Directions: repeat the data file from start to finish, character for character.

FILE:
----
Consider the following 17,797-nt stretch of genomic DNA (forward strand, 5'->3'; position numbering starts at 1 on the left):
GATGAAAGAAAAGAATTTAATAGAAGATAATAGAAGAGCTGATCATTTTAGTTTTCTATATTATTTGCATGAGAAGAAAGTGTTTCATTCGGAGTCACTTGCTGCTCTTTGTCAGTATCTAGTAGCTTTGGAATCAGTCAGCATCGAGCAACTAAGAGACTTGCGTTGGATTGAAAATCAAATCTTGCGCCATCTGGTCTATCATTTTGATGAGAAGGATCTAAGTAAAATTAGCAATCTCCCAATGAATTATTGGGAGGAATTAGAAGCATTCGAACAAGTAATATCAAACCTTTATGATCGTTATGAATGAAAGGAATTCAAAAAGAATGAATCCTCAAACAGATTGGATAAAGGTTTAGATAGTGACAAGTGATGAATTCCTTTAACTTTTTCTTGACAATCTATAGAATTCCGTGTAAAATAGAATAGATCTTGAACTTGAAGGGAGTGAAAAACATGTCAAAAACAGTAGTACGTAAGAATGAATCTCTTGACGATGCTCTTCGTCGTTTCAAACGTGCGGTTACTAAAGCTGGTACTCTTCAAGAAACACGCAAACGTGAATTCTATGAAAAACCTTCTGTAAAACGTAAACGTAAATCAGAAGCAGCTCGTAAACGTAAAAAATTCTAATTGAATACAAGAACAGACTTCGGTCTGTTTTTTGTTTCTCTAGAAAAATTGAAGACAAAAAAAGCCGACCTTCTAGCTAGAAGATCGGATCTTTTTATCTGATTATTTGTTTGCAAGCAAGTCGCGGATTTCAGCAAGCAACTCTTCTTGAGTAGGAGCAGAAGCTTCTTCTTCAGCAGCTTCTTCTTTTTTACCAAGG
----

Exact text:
Consider the following 17,797-nt stretch of genomic DNA (forward strand, 5'->3'; position numbering starts at 1 on the left):
GATGAAAGAAAAGAATTTAATAGAAGATAATAGAAGAGCTGATCATTTTAGTTTTCTATATTATTTGCATGAGAAGAAAGTGTTTCATTCGGAGTCACTTGCTGCTCTTTGTCAGTATCTAGTAGCTTTGGAATCAGTCAGCATCGAGCAACTAAGAGACTTGCGTTGGATTGAAAATCAAATCTTGCGCCATCTGGTCTATCATTTTGATGAGAAGGATCTAAGTAAAATTAGCAATCTCCCAATGAATTATTGGGAGGAATTAGAAGCATTCGAACAAGTAATATCAAACCTTTATGATCGTTATGAATGAAAGGAATTCAAAAAGAATGAATCCTCAAACAGATTGGATAAAGGTTTAGATAGTGACAAGTGATGAATTCCTTTAACTTTTTCTTGACAATCTATAGAATTCCGTGTAAAATAGAATAGATCTTGAACTTGAAGGGAGTGAAAAACATGTCAAAAACAGTAGTACGTAAGAATGAATCTCTTGACGATGCTCTTCGTCGTTTCAAACGTGCGGTTACTAAAGCTGGTACTCTTCAAGAAACACGCAAACGTGAATTCTATGAAAAACCTTCTGTAAAACGTAAACGTAAATCAGAAGCAGCTCGTAAACGTAAAAAATTCTAATTGAATACAAGAACAGACTTCGGTCTGTTTTTTGTTTCTCTAGAAAAATTGAAGACAAAAAAAGCCGACCTTCTAGCTAGAAGATCGGATCTTTTTATCTGATTATTTGTTTGCAAGCAAGTCGCGGATTTCAGCAAGCAACTCTTCTTGAGTAGGAGCAGAAGCTTCTTCTTCAGCAGCTTCTTCTTTTTTACCAAGG